As a result of this churn, listening to Love And Fury – The Holloway Road Sessions is more about Meek than it is one guitar player or another, this drummer, that drummer. While, for example, Caddy and Cattini were stellar musicians what they played and the end result was to do with Meek. Obviously, a rock ’n’ roll cover like “Rip it up” would be something the musicians liked, but as to who chose to make what turned out to be a horrible version of “Chattanooga Choo Choo?” Probably Meek.

The Tornados - Love And Fury – knitting patternAll this notwithstanding, there is what comes across as an endless stream of treasures here – all in super-fi sound, straight from the master tapes. Take the five tracks on Disc Three dedicated to the evolution of “Life On Venus,” a March 1963 B-side. Hearing the individual elements as they are created and then put together to make the final, released track reveals Meek’s painstaking approach. He may have been maddening in person, but he knew to create a complete picture from a patchwork.

Even so, by this point their producer was less fixated on the post-“Telstar” Tornados than earlier. He had plucked their bassist Heinz from the band and from early 1963 dedicated himself to making the dyed-blond bombshell into a solo star. But as this set shows, The Tornados weren’t entirely left behind despite the potential for Johnny Anyone becoming a member of the band.

The peculiar status of The Tornados is exemplified by their inconsistent sole album, August 1963’s Away From It All (pictured above left). On its cover, they sit on a sand dune looking like five suburban men about to do some gentle gardening, pruning perhaps. An utterly un-rock ’n’ roll image with no place in the rapidly changing world of British pop. Bizarrely, this was underpinned by the availability of a tie-in knitting pattern for the jumpers they are wearing (pictured above right). Who would have wanted to make their own Tornados jumper; to look like a Tornado? Hardly on a par with buying Beatle boots.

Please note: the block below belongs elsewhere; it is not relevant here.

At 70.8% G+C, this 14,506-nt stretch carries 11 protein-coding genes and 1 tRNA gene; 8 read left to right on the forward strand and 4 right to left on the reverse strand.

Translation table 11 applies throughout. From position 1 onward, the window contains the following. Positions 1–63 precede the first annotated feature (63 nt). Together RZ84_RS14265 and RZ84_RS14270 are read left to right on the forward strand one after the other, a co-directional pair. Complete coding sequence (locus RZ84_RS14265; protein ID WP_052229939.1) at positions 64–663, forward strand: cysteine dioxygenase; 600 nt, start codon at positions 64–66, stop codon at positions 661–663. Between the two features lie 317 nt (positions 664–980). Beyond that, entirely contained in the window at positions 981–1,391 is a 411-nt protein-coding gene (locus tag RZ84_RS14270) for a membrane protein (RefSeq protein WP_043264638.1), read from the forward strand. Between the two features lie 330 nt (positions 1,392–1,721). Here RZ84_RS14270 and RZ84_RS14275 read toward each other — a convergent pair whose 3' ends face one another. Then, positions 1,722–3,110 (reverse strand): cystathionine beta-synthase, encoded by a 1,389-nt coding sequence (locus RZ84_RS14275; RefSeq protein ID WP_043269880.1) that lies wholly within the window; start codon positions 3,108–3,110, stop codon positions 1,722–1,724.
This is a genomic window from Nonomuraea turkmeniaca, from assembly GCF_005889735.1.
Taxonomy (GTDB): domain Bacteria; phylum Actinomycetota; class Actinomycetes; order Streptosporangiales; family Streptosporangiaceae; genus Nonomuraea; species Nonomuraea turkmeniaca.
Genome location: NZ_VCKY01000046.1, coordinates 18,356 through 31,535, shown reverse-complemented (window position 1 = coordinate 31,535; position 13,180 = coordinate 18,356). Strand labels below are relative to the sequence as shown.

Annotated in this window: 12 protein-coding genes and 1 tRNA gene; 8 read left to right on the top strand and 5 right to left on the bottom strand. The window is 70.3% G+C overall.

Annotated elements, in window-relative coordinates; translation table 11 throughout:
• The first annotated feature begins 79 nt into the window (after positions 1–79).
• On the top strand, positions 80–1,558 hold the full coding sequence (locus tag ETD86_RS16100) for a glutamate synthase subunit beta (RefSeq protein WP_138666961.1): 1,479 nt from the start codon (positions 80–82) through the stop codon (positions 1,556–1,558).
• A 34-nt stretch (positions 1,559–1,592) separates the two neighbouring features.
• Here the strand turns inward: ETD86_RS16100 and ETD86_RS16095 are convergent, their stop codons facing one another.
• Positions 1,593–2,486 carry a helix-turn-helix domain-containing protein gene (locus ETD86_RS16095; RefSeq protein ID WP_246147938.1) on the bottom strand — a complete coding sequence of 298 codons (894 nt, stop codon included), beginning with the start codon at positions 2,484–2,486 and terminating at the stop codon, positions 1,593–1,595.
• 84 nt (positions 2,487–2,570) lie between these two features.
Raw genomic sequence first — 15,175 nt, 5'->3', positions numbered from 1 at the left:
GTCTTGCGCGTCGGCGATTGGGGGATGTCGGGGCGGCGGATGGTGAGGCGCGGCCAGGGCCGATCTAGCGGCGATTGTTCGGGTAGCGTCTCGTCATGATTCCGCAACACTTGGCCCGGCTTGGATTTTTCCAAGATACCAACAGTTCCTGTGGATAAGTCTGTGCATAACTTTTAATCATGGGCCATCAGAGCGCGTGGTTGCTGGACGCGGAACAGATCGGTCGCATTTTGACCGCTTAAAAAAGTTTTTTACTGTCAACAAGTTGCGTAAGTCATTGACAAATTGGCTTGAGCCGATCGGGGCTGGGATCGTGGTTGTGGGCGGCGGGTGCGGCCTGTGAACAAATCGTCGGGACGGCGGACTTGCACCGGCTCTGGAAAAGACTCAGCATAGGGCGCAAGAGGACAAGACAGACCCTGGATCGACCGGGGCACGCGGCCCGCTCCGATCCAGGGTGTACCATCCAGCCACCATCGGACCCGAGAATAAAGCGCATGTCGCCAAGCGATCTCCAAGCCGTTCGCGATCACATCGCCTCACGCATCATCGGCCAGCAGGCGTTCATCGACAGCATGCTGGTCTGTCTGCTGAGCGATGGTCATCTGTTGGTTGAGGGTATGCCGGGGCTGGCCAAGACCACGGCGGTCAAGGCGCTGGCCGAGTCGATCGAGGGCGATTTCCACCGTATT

For Meek, The Tornados were about what went on inside his studio and his head – about fashioning the music. With this in mind, dive into Love And Fury – The Holloway Road Sessions 1962-1966 with the “Life On Venus” section as the opening shot. Then whizz forward to “Do You Come Here Often.” Let these settle in and, afterwards, begin from the beginning and hear these extraordinary, important five CDs as a previously unheard aural diary: an interrelated series of snapshots of how a particular strand of British Sixties pop was created.

@MrKieronTyler

Add comment

Subscribe to theartsdesk.com

Thank you for continuing to read our work on theartsdesk.com. For unlimited access to every article in its entirety, including our archive of more than 15,000 pieces, we're asking for £5 per month or £40 per year. We feel it's a very good deal, and hope you do too.

To take a subscription now simply click here.

And if you're looking for that extra gift for a friend or family member, why not treat them to a theartsdesk.com gift subscription?

newsletter

Get a weekly digest of our critical highlights in your inbox each Thursday!

Simply enter your email address in the box below

View previous newsletters